BY SOFO ARCHON
The Garden of Death, by Hugo Simberg
“He who would teach men to die would teach them to live.” ~Montaigne
A few days ago, as I woke up early in the morning and looked right in front of me, I saw my girlfriend lying fast asleep beside me. I observed how beautiful she looked and thought of all the good times we had together over the last two and a half years. Shortly afterwards, the idea that at some point in the future she won’t be here with me anymore crossed my mind. Not that she’s planning to move away — far from that. But just like any person alive, she is a traveler passing temporarily through this world.
That morning I was reminded of how impermanent life is, and that no matter how granted we take someone, sooner or later death (which is nothing but a process of life) will take him or her away from us, regardless of how much we might not like this to happen.
Death is always there, standing patiently by our side, accompanying us in every step we take, and at any moment we might suddenly lose ourselves in its embrace. And one thing is certain: We’re all going to die.
Life’s journey might be quite unpredictable, but that part of it called death isn’t. Sure, we might not be able to tell when exactly we’re going to die, but we know without doubt that we will. In other words, death is inevitable, and as I like to say, the very moment we were born we were sentenced to die.
Yet most of us don’t like to think about death, and even pretend like it won’t happen to us any time soon. For years upon years we constantly hear about others dying around us, yet we blindly believe that we’ll not be the next ones to die.
We don’t pay much attention to the power death has upon us, not because we don’t care about it — on the contrary, we care so much that the very idea of death scares the hell out of us. Or, to put it differently, death scares us to death! No wonder we’re doing anything we can to avoid thinking about it.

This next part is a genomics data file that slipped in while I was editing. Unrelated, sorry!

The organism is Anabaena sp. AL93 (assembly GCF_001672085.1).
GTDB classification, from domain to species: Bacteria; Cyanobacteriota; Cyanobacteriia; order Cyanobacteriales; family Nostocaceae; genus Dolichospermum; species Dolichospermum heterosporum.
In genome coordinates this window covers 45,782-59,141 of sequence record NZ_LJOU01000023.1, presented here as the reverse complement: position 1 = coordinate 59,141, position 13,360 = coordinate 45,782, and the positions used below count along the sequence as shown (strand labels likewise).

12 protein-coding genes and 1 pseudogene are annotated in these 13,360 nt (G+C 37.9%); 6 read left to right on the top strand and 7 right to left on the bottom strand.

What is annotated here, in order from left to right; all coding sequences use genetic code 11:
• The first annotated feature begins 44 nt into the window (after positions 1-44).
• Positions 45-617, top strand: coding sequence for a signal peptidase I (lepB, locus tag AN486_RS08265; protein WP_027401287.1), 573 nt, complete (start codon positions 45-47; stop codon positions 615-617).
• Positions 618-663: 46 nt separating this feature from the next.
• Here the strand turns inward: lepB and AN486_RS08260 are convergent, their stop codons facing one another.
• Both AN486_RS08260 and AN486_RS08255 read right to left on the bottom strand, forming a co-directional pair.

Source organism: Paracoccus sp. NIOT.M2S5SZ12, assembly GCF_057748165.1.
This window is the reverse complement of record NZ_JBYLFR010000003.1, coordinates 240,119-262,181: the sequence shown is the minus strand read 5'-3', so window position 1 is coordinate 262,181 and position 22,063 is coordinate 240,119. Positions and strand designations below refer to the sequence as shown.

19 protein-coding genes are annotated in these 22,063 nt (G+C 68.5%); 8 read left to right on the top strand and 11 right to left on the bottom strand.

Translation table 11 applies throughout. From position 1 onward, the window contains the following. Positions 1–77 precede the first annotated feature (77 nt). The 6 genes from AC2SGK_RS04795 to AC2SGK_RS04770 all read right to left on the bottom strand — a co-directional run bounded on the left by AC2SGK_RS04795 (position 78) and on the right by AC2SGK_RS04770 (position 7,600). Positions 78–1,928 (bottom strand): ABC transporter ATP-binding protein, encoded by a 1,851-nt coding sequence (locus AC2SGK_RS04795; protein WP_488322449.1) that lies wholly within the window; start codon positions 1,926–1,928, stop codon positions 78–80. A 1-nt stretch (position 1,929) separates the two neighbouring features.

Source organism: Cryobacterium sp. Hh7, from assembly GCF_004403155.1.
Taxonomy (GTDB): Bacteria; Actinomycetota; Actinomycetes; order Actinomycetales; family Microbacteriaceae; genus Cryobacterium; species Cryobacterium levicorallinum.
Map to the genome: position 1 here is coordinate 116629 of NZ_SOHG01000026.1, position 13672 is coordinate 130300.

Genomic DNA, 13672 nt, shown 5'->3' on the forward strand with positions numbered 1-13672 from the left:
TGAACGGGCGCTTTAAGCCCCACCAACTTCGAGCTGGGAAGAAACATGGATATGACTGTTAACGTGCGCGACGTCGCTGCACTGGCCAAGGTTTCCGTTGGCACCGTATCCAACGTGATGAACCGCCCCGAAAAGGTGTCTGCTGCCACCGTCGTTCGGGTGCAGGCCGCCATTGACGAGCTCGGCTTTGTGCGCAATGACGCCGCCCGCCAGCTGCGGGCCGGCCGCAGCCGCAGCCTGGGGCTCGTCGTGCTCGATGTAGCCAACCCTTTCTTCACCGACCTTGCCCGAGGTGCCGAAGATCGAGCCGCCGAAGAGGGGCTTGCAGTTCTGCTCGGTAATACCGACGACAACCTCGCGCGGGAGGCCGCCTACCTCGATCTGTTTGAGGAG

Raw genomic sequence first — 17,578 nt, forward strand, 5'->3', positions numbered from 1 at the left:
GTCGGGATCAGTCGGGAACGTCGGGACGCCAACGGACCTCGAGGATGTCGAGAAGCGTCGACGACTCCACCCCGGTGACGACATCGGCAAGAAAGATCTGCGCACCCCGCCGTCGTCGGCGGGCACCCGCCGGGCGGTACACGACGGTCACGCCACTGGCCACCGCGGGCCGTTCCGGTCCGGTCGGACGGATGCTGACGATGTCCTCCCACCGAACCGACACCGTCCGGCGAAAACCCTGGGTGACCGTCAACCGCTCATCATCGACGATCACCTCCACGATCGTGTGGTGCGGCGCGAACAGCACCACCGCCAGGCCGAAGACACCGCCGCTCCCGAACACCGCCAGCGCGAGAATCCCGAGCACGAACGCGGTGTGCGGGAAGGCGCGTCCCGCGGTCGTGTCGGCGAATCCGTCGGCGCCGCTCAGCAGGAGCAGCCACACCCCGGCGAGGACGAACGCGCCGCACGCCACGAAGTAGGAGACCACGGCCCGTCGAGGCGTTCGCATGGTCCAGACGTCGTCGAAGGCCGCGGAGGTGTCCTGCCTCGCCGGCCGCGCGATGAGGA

Image credit: Wellcome Library, London
Recall the last time you had an in-depth conversation with someone about death. It mustn’t have been quite recently, right? Then ask yourself how many times you’ve had such a conversation in your life. I bet they weren’t that many, or am I wrong?
Death is a taboo subject in our culture, something we shouldn’t openly discuss. But why exactly is that? Why does death frighten us so much that we don’t even find it appropriate to talk about it?
The answer is attachment. We are so attached to the kind of life we’re used to living that we cling to it as much as we can, to make sure it won’t flee from us. We’re attached to our partners, our possessions, and many other things we’d be devastated to lose. We want them to belong to us, and we do our best to keep them in our lives.
Yet, all of our efforts are in vain. Life is ever-changing, continually moving, flowing, and no matter how hard we try to control it, it always disappoints us by escaping our tight fist of clinging and taking its own unpredictable course. And eventually death will unapologetically take all that we have away from us, leaving us with empty hands, not having anything left to hold on to.
Discussing death reminds us of this harsh truth, and we don’t dare to face it. We run away from it like it’s our worst enemy, but in the end it always appears in front of us, staring us with its paralyzing look straight into the eyes. When, for example, a loved one dies, most of us are at a complete loss, unable to cope with the situation. Death finds us unprepared, and we’re so shocked by it that we feel as if the ground is shaking under our feet.